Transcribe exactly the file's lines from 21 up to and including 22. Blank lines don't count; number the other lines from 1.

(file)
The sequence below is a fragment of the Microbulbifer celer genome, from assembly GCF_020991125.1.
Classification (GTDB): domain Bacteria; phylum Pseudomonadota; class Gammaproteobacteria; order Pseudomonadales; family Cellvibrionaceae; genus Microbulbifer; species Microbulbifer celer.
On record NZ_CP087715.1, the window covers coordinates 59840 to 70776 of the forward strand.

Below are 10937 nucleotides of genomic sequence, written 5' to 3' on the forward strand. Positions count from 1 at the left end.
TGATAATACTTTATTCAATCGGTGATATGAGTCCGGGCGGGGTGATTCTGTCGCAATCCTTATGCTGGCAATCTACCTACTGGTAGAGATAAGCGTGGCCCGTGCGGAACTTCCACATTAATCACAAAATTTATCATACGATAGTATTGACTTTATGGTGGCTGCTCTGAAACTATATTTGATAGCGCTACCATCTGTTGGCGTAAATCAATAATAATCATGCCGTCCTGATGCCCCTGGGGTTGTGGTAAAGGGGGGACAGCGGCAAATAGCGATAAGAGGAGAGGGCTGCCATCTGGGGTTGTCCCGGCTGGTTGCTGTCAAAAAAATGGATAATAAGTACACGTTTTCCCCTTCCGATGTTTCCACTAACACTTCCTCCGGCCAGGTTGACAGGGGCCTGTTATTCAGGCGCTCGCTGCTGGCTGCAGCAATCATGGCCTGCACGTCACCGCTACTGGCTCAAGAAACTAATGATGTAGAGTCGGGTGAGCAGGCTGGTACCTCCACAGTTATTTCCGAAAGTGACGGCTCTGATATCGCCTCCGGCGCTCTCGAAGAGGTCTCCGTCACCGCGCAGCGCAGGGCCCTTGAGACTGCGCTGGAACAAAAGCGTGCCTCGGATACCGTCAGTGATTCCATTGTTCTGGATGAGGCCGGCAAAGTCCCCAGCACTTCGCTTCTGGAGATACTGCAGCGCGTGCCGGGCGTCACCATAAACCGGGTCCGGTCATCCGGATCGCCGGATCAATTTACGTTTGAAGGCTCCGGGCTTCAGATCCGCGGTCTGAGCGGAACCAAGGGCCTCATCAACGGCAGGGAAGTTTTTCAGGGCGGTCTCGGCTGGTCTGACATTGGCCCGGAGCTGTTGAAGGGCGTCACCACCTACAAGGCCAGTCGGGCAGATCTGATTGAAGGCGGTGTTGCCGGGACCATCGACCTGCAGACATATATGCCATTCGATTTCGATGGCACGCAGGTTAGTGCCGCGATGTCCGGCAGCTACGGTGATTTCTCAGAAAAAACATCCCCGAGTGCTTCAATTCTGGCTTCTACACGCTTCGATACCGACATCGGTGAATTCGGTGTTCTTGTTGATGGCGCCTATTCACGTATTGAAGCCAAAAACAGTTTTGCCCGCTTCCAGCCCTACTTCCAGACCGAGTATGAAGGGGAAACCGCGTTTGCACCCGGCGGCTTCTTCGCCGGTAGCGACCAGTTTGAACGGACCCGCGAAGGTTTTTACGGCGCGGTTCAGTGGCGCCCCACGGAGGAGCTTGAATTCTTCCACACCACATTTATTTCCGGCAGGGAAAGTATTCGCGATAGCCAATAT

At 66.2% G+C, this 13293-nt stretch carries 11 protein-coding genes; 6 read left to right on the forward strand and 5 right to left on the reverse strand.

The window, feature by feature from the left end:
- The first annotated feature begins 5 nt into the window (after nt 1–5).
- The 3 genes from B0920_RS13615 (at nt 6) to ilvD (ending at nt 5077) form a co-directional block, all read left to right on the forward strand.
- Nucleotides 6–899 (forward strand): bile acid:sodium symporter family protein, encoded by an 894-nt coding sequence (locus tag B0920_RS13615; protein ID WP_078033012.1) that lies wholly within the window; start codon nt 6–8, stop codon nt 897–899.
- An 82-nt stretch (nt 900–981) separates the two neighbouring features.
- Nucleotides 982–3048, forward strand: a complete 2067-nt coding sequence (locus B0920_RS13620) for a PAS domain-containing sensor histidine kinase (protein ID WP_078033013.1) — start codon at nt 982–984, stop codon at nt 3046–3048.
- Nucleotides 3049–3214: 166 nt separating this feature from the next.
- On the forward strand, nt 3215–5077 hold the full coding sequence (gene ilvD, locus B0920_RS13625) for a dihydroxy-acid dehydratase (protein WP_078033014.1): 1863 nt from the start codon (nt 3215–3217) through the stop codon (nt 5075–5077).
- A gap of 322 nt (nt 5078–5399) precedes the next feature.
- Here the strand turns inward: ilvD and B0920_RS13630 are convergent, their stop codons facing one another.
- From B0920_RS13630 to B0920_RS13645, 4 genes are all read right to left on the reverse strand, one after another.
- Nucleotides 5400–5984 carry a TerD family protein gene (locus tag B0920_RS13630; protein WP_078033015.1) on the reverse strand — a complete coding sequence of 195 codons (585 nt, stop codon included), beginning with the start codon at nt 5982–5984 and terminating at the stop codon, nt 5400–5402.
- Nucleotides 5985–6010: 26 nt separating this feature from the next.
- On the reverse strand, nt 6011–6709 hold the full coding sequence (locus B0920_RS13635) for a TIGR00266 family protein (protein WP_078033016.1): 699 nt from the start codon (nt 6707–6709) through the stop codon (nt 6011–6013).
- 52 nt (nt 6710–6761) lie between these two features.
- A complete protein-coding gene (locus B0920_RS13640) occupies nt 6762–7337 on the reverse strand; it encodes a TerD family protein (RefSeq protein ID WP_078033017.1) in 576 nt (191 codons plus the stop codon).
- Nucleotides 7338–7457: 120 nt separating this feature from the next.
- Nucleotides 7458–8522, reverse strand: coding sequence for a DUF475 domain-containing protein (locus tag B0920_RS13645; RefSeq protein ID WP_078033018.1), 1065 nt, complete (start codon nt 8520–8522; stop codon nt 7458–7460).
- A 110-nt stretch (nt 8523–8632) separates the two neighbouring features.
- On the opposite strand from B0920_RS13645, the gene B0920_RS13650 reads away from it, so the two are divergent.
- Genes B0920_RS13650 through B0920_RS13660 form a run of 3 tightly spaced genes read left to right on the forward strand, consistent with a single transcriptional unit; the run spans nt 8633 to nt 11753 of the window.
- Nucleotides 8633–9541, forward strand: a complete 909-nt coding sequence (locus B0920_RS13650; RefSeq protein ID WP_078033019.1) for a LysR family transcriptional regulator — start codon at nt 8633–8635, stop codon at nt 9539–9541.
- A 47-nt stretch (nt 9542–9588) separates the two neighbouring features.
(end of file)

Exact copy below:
- 52 nt (nt 6710–6761) lie between these two features.
- A complete protein-coding gene (locus B0920_RS13640) occupies nt 6762–7337 on the reverse strand; it encodes a TerD family protein (RefSeq protein ID WP_078033017.1) in 576 nt (191 codons plus the stop codon).